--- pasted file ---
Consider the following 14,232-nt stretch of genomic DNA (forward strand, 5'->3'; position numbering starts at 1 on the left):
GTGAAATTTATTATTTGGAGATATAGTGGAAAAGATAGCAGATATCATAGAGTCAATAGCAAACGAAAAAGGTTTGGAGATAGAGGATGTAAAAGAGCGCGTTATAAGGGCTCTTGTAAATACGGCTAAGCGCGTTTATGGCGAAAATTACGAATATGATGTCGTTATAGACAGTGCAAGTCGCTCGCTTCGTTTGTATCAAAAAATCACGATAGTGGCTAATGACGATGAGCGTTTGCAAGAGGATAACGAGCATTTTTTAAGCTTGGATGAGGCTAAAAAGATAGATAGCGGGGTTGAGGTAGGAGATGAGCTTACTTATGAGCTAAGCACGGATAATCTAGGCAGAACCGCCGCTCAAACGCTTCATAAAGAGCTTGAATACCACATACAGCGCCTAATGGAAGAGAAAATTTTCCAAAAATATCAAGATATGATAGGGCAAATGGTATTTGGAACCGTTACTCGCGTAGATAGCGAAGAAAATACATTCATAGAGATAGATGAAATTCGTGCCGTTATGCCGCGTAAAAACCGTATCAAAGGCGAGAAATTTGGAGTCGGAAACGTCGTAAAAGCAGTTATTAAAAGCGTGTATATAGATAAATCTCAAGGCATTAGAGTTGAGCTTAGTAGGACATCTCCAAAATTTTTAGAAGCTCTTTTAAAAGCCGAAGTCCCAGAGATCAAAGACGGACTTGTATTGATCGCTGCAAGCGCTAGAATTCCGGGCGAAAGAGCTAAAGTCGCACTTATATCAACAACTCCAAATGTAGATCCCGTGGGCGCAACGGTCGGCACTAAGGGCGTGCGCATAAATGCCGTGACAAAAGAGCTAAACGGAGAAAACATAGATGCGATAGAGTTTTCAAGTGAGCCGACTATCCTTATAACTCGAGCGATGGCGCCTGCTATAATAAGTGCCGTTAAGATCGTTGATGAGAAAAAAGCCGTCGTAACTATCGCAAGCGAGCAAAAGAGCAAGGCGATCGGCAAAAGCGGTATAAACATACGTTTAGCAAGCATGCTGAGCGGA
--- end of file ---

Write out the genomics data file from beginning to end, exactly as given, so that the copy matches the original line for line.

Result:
Consider the following 14,232-nt stretch of genomic DNA (forward strand, 5'->3'; position numbering starts at 1 on the left):
GTGAAATTTATTATTTGGAGATATAGTGGAAAAGATAGCAGATATCATAGAGTCAATAGCAAACGAAAAAGGTTTGGAGATAGAGGATGTAAAAGAGCGCGTTATAAGGGCTCTTGTAAATACGGCTAAGCGCGTTTATGGCGAAAATTACGAATATGATGTCGTTATAGACAGTGCAAGTCGCTCGCTTCGTTTGTATCAAAAAATCACGATAGTGGCTAATGACGATGAGCGTTTGCAAGAGGATAACGAGCATTTTTTAAGCTTGGATGAGGCTAAAAAGATAGATAGCGGGGTTGAGGTAGGAGATGAGCTTACTTATGAGCTAAGCACGGATAATCTAGGCAGAACCGCCGCTCAAACGCTTCATAAAGAGCTTGAATACCACATACAGCGCCTAATGGAAGAGAAAATTTTCCAAAAATATCAAGATATGATAGGGCAAATGGTATTTGGAACCGTTACTCGCGTAGATAGCGAAGAAAATACATTCATAGAGATAGATGAAATTCGTGCCGTTATGCCGCGTAAAAACCGTATCAAAGGCGAGAAATTTGGAGTCGGAAACGTCGTAAAAGCAGTTATTAAAAGCGTGTATATAGATAAATCTCAAGGCATTAGAGTTGAGCTTAGTAGGACATCTCCAAAATTTTTAGAAGCTCTTTTAAAAGCCGAAGTCCCAGAGATCAAAGACGGACTTGTATTGATCGCTGCAAGCGCTAGAATTCCGGGCGAAAGAGCTAAAGTCGCACTTATATCAACAACTCCAAATGTAGATCCCGTGGGCGCAACGGTCGGCACTAAGGGCGTGCGCATAAATGCCGTGACAAAAGAGCTAAACGGAGAAAACATAGATGCGATAGAGTTTTCAAGTGAGCCGACTATCCTTATAACTCGAGCGATGGCGCCTGCTATAATAAGTGCCGTTAAGATCGTTGATGAGAAAAAAGCCGTCGTAACTATCGCAAGCGAGCAAAAGAGCAAGGCGATCGGCAAAAGCGGTATAAACATACGTTTAGCAAGCATGCTGAGCGGA